you set the form as the startup object I believe it is doing something
like the following instead behind the scene:

Module Module1
Public Sub Main(args() as String)
Dim mainForm as new Form1()
Application.Run(mainForm)
End Sub
End Module

So what is going on?
ShowDialog does indeed show the form as we would expect but when it is
launched it is modal. From here on in this is all speculation on my
part but I believe the only UI messages that would be processed are
those on the form itself (say if you added a button to the form as
well).
When the invoke method is called it is adding a event message to the
Windows event queue which will be processed after the current method is
completed, which in our case after mainForm.ShowDialog returns. If the
application is started with Application.Run the method returns
immediately and the worker thread’s invoke calls can be processed
immediately.

To sum things up� don’t start the application with ShowDialog. Yep that
would be about it. I’m not really sure why we were doing that to begin
with. Just for the record the developer who is currently working on
this is completely innocent (in all honestly I wouldn’t be surprised if
the code was traced back to me� damn source control)

As I mentioned this is mainly speculation on my part based on what I
have seen. I haven’t read anything to suggest this is indeed what is
happening under the hood.

Comments are welcome!

January 15, 2006

.NET Compact Framework – Updating the User Interface from a Worker Thread

Filed under: Code — mikesdump @ 12:06 pm

Before you go ahead and update the UI from another thread using the .NET Compact Framework ask yourself the following:

“Self, do I like predictability or unpredictability?”

If you answered predictability then you can skip ahead to “What you should do after you got it wrong”. If you answered unpredictability then proceed to “Don’t be a moron, Mike already tried that”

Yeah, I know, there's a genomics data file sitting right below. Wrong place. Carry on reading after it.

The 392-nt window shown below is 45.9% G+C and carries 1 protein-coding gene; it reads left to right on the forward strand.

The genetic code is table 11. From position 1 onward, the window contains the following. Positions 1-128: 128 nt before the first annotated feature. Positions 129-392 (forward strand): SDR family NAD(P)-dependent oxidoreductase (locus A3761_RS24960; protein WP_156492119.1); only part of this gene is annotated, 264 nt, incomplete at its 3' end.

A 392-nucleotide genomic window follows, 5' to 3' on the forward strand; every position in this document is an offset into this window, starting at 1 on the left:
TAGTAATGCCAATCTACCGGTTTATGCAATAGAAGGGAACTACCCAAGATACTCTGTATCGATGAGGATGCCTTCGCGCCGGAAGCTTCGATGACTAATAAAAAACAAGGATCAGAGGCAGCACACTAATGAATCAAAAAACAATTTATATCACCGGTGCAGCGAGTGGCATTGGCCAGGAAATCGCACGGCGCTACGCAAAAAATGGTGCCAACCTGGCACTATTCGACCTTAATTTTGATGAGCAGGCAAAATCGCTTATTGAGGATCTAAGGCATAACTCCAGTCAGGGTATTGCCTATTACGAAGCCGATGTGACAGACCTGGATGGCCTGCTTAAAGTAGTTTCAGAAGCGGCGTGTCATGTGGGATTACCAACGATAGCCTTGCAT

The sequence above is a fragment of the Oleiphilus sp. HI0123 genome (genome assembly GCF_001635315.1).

Don’t be a moron, Mike already tried that
In my own defence I didn’t realize at the time the event was firing from a thread outside the main UI thread (I’m not sure if that is much of an excuse)

Anyways, you like unpredictability eh? I’m guessing when you are updating your UI from a worker thread you are doing something like this:

Private workerThread As Thread
Private shuttingDown As Boolean

Private Sub Form1_Load(ByVal sender As System.Object, ByVal e As System.EventArgs) Handles MyBase.Load
workerThread = New Thread(AddressOf UpdateUIFromWorkerThread)
workerThread.Start()

End Sub

Private Sub Form1_Closed(ByVal sender As Object, ByVal e As System.EventArgs) Handles MyBase.Closed
shuttingDown = True

End Sub

Private Sub UpdateUIFromWorkerThread()
Dim counter As Integer


While shuttingDown = False
Label1.Text = counter.ToString()
counter += 1
Thread.Sleep(500)
End While

End Sub

What is happening here is a worker thread is created when this CE application first starts. The thread enters a loop that won’t end until the form is closed. In the loop a label is updated with the value of a counter which is incremented every half second.

When I tried this in the emulator it actually is predictable. Both attempts locked up the emulator and I wasn’t able to shutdown the application. I’ve seen more complicated applications updating the UI from a worker thread that weren’t so consistent.